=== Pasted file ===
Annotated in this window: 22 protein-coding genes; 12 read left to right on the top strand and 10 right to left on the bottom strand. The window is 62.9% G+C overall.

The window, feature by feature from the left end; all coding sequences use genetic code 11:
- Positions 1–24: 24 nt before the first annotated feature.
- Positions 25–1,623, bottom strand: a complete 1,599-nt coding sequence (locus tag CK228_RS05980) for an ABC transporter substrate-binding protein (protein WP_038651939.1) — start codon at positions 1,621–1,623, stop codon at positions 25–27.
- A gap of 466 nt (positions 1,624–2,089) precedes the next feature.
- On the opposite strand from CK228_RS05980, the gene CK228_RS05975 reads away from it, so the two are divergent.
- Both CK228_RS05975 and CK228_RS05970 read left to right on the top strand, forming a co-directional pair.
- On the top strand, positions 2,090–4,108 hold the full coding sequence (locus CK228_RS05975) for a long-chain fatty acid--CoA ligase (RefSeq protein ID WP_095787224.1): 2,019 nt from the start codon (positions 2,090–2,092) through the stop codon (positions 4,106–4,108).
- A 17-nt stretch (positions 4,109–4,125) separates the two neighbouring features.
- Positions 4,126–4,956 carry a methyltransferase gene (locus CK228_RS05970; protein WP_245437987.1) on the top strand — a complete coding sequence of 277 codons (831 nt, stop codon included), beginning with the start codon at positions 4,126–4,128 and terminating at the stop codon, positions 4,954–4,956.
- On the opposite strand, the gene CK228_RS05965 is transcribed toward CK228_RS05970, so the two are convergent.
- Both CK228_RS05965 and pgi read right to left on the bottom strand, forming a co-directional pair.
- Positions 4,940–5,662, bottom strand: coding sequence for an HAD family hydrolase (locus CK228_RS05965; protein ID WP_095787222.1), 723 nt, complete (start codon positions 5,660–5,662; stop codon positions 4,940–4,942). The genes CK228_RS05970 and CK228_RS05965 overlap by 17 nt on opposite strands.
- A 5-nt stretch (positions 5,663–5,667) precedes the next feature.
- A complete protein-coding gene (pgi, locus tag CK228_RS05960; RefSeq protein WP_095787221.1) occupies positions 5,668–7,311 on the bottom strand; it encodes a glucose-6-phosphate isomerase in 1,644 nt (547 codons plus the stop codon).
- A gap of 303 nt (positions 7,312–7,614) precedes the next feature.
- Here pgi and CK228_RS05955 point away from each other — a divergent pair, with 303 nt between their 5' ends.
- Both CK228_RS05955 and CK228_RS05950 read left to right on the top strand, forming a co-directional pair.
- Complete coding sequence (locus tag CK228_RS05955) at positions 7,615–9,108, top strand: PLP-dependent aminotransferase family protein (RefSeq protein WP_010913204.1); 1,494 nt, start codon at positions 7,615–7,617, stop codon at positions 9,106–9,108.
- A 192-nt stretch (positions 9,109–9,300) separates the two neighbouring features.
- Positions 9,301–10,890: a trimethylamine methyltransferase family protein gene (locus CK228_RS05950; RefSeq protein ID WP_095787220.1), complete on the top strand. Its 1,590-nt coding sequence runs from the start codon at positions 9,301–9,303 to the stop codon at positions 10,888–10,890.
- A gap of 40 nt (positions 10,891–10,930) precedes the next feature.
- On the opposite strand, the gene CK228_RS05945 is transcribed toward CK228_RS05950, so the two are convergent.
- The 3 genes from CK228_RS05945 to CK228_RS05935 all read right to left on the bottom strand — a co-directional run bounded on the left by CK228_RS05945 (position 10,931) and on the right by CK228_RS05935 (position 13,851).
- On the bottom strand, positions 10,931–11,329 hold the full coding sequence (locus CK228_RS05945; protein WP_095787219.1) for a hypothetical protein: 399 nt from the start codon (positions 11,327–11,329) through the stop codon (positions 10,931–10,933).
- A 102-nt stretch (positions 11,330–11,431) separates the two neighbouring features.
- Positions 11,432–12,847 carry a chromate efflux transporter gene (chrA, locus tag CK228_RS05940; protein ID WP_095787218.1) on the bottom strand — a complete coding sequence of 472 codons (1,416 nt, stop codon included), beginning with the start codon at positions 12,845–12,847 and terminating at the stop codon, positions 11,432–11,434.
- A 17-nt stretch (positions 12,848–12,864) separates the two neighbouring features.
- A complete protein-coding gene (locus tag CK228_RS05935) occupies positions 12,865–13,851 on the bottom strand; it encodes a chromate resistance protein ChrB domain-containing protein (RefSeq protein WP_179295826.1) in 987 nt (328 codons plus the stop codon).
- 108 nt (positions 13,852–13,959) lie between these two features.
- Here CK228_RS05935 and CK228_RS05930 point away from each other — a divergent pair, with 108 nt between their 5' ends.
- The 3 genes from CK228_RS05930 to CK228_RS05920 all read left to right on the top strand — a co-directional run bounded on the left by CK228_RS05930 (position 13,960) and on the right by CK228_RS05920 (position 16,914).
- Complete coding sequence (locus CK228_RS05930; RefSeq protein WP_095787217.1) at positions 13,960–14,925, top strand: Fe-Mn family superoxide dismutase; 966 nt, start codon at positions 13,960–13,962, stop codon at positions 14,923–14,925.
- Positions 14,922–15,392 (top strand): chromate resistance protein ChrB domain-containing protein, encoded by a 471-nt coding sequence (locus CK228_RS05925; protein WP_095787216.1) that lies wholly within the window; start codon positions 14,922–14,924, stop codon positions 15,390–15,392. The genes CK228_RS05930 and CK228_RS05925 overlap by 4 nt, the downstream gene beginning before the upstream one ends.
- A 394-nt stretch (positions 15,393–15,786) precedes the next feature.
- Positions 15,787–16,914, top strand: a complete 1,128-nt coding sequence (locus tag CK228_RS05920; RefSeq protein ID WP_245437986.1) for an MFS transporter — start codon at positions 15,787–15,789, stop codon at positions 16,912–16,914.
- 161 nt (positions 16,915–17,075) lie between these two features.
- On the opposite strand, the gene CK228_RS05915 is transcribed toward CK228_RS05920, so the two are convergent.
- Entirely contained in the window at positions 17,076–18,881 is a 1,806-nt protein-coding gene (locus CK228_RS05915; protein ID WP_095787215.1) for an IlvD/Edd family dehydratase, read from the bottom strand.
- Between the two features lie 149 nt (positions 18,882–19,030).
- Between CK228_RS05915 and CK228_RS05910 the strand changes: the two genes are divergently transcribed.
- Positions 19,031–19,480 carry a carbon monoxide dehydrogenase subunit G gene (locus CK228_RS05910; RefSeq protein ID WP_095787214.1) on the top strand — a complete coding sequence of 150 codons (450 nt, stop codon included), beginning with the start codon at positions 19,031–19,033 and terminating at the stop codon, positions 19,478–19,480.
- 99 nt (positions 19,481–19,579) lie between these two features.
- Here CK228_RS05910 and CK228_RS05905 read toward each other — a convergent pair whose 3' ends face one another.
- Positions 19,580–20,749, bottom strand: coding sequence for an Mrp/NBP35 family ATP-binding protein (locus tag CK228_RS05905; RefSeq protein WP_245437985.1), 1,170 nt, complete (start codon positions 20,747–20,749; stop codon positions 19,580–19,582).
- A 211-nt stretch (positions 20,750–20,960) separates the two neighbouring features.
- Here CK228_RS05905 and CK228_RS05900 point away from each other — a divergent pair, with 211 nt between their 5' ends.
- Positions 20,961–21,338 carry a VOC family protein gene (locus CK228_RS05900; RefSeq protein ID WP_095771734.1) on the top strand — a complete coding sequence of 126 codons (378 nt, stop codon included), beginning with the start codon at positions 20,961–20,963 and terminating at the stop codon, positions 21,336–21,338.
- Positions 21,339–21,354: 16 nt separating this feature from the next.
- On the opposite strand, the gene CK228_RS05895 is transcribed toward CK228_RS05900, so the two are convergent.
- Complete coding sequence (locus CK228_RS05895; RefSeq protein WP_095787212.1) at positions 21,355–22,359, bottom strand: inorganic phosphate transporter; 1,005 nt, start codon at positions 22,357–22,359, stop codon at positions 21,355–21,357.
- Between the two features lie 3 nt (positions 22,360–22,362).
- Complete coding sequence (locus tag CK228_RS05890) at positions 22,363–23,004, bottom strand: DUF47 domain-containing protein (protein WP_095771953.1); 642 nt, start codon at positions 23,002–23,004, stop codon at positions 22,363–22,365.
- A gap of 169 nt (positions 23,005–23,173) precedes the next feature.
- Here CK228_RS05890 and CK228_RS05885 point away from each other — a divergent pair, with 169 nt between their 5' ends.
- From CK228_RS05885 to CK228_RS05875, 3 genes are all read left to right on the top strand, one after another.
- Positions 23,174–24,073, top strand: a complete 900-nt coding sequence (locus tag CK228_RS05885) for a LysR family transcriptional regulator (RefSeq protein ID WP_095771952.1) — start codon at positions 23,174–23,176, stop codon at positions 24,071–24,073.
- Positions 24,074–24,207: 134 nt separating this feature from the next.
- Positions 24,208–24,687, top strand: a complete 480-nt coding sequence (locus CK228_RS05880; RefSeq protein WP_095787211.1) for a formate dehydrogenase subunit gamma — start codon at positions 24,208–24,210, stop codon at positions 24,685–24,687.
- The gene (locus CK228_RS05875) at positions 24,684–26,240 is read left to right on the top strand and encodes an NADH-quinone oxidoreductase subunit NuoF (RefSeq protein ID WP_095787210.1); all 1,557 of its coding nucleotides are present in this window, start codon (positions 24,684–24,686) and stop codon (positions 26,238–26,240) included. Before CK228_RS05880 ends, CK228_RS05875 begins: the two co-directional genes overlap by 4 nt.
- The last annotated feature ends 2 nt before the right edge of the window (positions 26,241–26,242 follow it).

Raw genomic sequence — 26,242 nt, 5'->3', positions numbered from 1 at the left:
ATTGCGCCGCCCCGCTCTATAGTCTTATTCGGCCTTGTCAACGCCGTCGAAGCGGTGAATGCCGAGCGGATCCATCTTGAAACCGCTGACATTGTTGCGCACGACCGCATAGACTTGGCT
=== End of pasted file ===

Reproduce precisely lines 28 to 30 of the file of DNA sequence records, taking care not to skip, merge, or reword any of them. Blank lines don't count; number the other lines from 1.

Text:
- A 17-nt stretch (positions 12,848–12,864) separates the two neighbouring features.
- A complete protein-coding gene (locus tag CK228_RS05935) occupies positions 12,865–13,851 on the bottom strand; it encodes a chromate resistance protein ChrB domain-containing protein (RefSeq protein WP_179295826.1) in 987 nt (328 codons plus the stop codon).
- 108 nt (positions 13,852–13,959) lie between these two features.